What do the recent funding cuts for Argonne National Laboratory and the Fermi National Accelerator Laboratory mean for the economy in general and the future of Illinois’ scientific community in particular?
This was the official launch event for C2ST, and the featured speaker was Robert Rosner, Ph.D., director of Argonne National Laboratory and president of UChicago Argonne, LLC.
Rosner’s topic is a subject of intense interest among the Illinois scientific community in light of the funding cuts that occurred when Congress and President Bush hammered out a compromise omnibus budget at the close of 2007. Argonne and Fermilab are the engines that drive science, technology and knowledge economy growth in Illinois. Together the labs attract almost $900 million annually in federal research funding, employ almost 5,000 Illinois residents, provide scientific programming to more than 20,000 students annually and maintain U.S. competitiveness/leadership in the global economy.
The funding cutbacks will:
- Result in more than 200 layoffs at Fermilab alone
- Reduce Argonne and Fermilab capabilities to serve the business and academic communities in Illinois, the nation and the world
- Deliver a blow to Illinois’ and America’s leadership in high-energy physics, and to the credibility of the United States as a partner in global scientific projects
- Likely prompt high-tech companies to go abroad to conduct the research they need to develop products
Rosner, a renowned astrophysicist, was chief scientist at Argonne before being named director in 2005. He has served as the University of Chicago’s William E. Wrather Distinguished Service Professor since 1998, and before that he was the chairman of the university’s astronomy and astrophysics department from 1991 to 1997.
About Robert Rosner
Robert Rosner, an internationally recognized astrophysicist, has been director of Argonne National Laboratory since April 2005 and is president of UChicago Argonne, LLC.
Prior to his position as director of Argonne, he served as chief scientist at the institution since 2002. He was chairman of astronomy and astrophysics at the University of Chicago from 1991 to 1997, and since 1998 has been the university’s William E. Wrather Distinguished Service Professor.
Rosner was the Rothschild Visiting Professor at the Newton Institute for Mathematical Sciences at Cambridge University in 2004. He was elected to the American Academy of Arts and Sciences in 2001, and is a Fellow of the American Physical Society. He holds a Ph.D. in physics from Harvard University (1976) and a bachelor’s degree in physics from Brandeis University (1969).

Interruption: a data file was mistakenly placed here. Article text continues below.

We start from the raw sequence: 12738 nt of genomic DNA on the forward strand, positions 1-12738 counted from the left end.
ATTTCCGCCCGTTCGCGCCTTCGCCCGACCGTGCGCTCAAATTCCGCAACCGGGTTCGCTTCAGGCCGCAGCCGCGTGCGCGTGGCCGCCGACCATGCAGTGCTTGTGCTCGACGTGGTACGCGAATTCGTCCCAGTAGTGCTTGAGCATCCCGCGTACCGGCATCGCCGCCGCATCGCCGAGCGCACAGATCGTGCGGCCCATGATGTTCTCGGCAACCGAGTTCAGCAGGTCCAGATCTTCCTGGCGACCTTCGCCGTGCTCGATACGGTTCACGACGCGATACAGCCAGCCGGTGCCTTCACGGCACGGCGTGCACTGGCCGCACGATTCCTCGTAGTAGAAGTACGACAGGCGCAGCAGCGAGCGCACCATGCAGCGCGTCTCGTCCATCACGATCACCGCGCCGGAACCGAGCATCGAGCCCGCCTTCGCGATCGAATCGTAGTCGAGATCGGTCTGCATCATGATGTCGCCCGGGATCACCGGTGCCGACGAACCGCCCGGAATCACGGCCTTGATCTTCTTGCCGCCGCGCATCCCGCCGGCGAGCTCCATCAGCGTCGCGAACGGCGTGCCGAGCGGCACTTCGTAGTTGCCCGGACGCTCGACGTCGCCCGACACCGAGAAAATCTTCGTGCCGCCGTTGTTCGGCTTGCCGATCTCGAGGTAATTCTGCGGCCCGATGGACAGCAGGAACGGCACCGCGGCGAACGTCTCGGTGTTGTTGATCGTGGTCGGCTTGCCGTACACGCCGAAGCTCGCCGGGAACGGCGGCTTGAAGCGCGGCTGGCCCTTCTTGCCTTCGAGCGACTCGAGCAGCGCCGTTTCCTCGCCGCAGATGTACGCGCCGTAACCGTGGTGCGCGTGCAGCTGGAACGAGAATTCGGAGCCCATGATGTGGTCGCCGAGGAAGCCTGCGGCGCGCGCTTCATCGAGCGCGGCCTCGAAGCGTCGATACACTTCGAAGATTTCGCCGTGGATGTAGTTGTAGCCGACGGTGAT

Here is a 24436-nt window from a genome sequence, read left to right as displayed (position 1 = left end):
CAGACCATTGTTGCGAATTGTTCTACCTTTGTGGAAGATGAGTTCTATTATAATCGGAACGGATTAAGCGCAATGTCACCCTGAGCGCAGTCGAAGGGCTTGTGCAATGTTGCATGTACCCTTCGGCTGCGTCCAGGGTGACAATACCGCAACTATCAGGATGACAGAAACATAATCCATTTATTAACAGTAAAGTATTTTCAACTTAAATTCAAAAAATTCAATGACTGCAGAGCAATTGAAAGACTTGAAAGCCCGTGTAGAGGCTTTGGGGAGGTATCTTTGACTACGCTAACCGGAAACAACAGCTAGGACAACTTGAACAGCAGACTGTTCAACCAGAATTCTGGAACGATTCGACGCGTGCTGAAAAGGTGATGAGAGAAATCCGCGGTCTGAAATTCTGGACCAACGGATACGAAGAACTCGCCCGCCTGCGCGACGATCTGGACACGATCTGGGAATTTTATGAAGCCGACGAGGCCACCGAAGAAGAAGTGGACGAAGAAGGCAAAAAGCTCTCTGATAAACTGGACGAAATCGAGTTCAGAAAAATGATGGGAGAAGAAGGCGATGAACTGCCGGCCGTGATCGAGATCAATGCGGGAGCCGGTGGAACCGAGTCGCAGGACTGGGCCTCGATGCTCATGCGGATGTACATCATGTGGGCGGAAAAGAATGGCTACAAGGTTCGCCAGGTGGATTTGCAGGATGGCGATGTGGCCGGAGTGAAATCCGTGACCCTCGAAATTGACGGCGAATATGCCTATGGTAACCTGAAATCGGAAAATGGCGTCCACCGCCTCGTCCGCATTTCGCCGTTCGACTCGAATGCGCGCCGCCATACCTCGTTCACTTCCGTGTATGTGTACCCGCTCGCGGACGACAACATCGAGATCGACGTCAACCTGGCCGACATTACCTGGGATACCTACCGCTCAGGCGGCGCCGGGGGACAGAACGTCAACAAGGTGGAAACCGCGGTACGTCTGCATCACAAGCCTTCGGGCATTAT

Most of Rosner’s scientific work has been related to astrophysical fluid dynamics and plasma physics problems. Much of his current work involves developing new numerical simulation tools for modeling astrophysical phenomena, as well as validating these simulations using terrestrial laboratory experiments.
He led the U.S. Department of Energy-funded Center for Astrophysical Thermonuclear Flashes in Chicago from 1997 until 2002.
Rosner’s many scientific community services include current positions on the External Advisory Committee for the National Ignition Facility at Lawrence Livermore National Laboratory, the Steering Committee of the Interagency Task Force on High Energy Density Physics, the Scientific Advisory Committees for the Max Planck Institute for Solar System Research in Lindau, Germany, and the Astrophysical Institute in Potsdam, Germany.
As head of Argonne National Laboratory, Rosner is an opinion leader on several subjects, including energy research and development, accelerator science, computational science and nanotechnology. His interviews have appeared on CBS, National Public Radio and in E&E News, and he has been featured in Inside Energy and The Energy Daily newsletters and locally in Crain’s Chicago Business, the Chicago Tribune and the Chicago Sun-Times.
Rosner is married to Marsha R. Rosner, an internationally recognized researcher in cancer biology and the director of the Ben May Institute for Cancer Research at the University of Chicago. The Rosners have two daughters and reside in Chicago.
Wednesday, March 12, 2008
Chicago Cultural Center
Robert Rosner, Ph.D.
Director, Argonne National Laboratory
President, UChicago Argonne, LLC